I have a Christmas cactus which isn’t exactly a vegetable (what’s it doing here) and isn’t exactly a cactus. It is a Zygo-cactus that looks more like a succulent. With care it can bloom around this time of year. I noticed my flower buds in early December and it was blooming by Christmas. I got to admit, I’ve never had much luck in getting them to bloom so I did some research this year (after it bloomed) It is amazing it bloomed at all this year considering I did almost everything wrong.
There is actually 3 hybrids of this cacti-Thanksgiving, Christmas, and Easter Cactus so maybe you don’t have the Christmas type if you didn’t get it to bloom around that time. It is native from Central and South America and is a member in the Zygo-cactus family (that’s not Zydeco-it won’t dance). They are tropical cacti and have different care requirements than the standard cacti. So here is what you should do and what I did..
1. Your suppose to keep them in a cool room starting around Sept-Oct, in indirect light and where the temperature is around 50°. I had it in my main great room, in indirect light but in a part of the room where it was right by the floor heater. I have to admit temperatures were certainly much higher as I’m not going to be in that cold of a room! Around Thanksgiving I noticed the leaves burning from the heaters so I moved it further away.
2. They also say to keep it in total darkness at night. That didn’t happen either as their are big windows that let the moonlight in and there are many sleepless nights where I go out into the great room (meaning lights on).
3. We’re suppose to water less when you want them to bloom which I always do anyways. Less meaning I really let it dried out between waterings but not to the point of wilting.
4. Christmas cactus require 50-60 % humidity. Good luck on that one in high desert. I coulda put a pan of water by it but like I said put it by the heater instead. Opps..
5. It likes to be pot bound-no problem there.
6. The best fertilizer is 0-10-10 but they say no higher than 10 on the nitrogen which would be a 10-10-10 fertilizer. I blew it there too. I started giving it a 20-20-20 around the beginning of November which I have never done before. Suppose to fertilize around 3 times (that sounds about right) But the plant By December 15th or so it started getting little flower buds! It seem to really liked it. The fertilizer was ‘Fertilome Geranium, Hanging Basket & Pansy’, all purpose fertilizer -20-20-20 (non organic-only in house)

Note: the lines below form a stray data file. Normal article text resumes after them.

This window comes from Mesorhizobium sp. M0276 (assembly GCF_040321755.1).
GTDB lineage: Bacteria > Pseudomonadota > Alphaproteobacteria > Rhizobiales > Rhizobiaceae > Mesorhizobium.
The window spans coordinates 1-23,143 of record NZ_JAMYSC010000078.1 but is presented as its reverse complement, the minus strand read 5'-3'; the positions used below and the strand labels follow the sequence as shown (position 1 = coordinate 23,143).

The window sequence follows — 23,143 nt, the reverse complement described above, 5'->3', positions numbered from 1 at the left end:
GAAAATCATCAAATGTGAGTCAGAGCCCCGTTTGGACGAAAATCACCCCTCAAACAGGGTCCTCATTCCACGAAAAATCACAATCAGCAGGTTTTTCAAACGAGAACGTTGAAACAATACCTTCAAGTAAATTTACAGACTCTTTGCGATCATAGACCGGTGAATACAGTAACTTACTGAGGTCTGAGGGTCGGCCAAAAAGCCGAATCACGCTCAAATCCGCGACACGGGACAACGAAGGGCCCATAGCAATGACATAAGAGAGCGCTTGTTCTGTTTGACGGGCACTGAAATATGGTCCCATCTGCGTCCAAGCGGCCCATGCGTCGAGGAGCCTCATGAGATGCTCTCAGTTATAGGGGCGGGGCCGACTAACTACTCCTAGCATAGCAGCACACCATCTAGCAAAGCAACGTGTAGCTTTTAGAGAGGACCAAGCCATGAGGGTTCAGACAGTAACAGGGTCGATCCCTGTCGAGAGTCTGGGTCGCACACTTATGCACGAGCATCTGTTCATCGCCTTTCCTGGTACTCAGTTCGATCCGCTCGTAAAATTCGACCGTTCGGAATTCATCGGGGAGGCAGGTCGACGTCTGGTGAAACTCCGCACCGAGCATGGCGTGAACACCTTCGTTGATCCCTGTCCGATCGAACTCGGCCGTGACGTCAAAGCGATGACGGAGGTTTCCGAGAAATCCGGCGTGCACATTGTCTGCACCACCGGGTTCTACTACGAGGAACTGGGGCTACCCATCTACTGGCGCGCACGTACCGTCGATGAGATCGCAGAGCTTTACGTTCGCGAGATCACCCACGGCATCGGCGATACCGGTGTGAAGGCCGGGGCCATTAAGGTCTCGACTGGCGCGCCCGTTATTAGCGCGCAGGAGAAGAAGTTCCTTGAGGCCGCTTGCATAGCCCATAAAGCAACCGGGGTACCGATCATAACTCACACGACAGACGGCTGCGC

So here’s what I got right (and evidently it was enough): the indirect light, didn’t overwater, let it be pot bound, and did give it some fertilizer (although the wrong ratio). It is still flowering beautifully. Evidently it’s not as picky as they say. Good thing plants are so forgiving at times..
My “Christmas cactus is about 20 years old…I inherited it from my Dad. It blooms around Thanksgiving every year. It is in direct light during the Winter and indirect Spring, Summer and Fall. It has been in the same plastic pot forever. When I took it into Tropic of Capricorn to repot…they told me to wait until I had to water it more often. This plant was moved by car from NY/NJ to NM with no traumatic effect. I had been watering it once a month (from the bottom) with a maintenance dose of 20-20-20 fert. (I increase the fert a tad in Spring and summer). After living in NM for a year, I needed to increase the watering (when leaves lose turgidity) to every 3 weeks. When I have to water one a week, it will be time to repot. Last year, it flowered in November and then a little more in the Spring. This year it bloomed for Thanksgiving and still has flowers blooming. My brother took a cutting last spring and that new sprig bloomed in November too. What a happy and forgiving plant!
Forgiving-That’s for sure! Thanks for sharing-I really like that!
Sharing a genus with the more well-known Christmas cactus the Thanksgiving cactus is an epiphyte cactus meaning that it takes root on other trees utilizing the decaying leaf matter for nutrients. The Thanksgiving cactus and other members of the Schlumbergera genus are native to the Organ Mountains in Brazil… The Thanksgiving Cactus is a true cactus though it does not look like one.
The shapes of different cactus flowers are different , I like the one you have the most. I just can’t find the same shape cactus flowers in stores.
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Secrets of Cactus Flowering
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